The Problem With Sketch Cards

Besides the picture, what would you say is the most important aspect of a trading card?  How about the name of the player.  Sketch cards are usually found in entertainment products such as boxes of Star Wars cards, but this year Topps introduced sketch cards to sports fans in their 2008 Topps Updates & Highlights and Stadium Club brands.  I think some of them look really nice, and could be considered tiny pieces of art, but a lot of these sketch cards don’t have the players name on them anywhere.  This can get really confusing.  Collectors end up guessing who the player might be if the name or number isn’t visible.  Another problem I see occuring is that people are starting to manufacturer their own sketch cards for sale.  This is a problem because it can be hard to determine which are from Topps, and which are self-made.  Take a look at the cards below.



At a quick glance, they almost look like they are from the same company.  The top card is of Gary Carter from Stadium Club, and the bottom card is a custom sketch of Sam Bradford.  If companies want to insert sketch cards into their products thats fine, but I think they need to find a more distinctive way to separate their cards from custom cards.  Perhaps placing them in an uncirculated holder and inserting them as box toppers.  This is why its so important to read the product description.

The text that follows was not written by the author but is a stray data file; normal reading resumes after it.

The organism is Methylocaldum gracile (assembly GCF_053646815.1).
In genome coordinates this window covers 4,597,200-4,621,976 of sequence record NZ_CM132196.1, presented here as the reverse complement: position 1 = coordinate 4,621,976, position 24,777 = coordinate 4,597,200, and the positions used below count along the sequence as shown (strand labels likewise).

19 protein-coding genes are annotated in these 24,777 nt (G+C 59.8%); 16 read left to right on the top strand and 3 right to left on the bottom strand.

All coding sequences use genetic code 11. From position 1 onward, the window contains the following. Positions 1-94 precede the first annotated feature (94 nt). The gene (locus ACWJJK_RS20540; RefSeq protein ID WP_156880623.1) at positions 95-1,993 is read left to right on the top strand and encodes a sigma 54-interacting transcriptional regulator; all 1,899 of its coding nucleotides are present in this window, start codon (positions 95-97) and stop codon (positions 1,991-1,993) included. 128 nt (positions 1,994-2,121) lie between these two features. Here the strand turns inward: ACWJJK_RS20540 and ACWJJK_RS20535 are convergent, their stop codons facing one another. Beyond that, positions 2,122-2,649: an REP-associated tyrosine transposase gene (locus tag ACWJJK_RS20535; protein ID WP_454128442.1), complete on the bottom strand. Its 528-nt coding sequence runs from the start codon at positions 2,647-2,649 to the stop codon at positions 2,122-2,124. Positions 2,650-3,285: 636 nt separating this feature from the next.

3 Responses

  1. I think you’re making a little too much out of the “problem” of people producing their own sketch cards. All of the Topps ones have the company logo printed on them, and I imagine that they have something printed on the back to certify that you’ve just pulled an original Topps sketch card.

    I do agree that they should identify the player who is supposed to be pictured on the card though. I mean, I have several hundred different Gary Carter cards, yet when I saw that top image I never made any connection. 🙂

  2. The card backs themselves are also different on the Topps cards. It shouldn’t take much to identify a pack-pulled card from a commission.

    A lot of established sketch card artists in the non-sport end also have their own sketch card designs that have their name or a website printed on them.

    Like every other end of the hobby, collectors need to educate themselves before jumping in. I don’t see this as being any different from facsimile autographs on base card designs being passed off as the real deal or half of the “grading” companies out there.

  3. If that’s Gary Carter, then I should get into sketching cards. I can sketch, but half the time my final result doesn’t look like the person I’m sketching. That’s what happened to the Carter card. So, in other words, “I can do THAT.”

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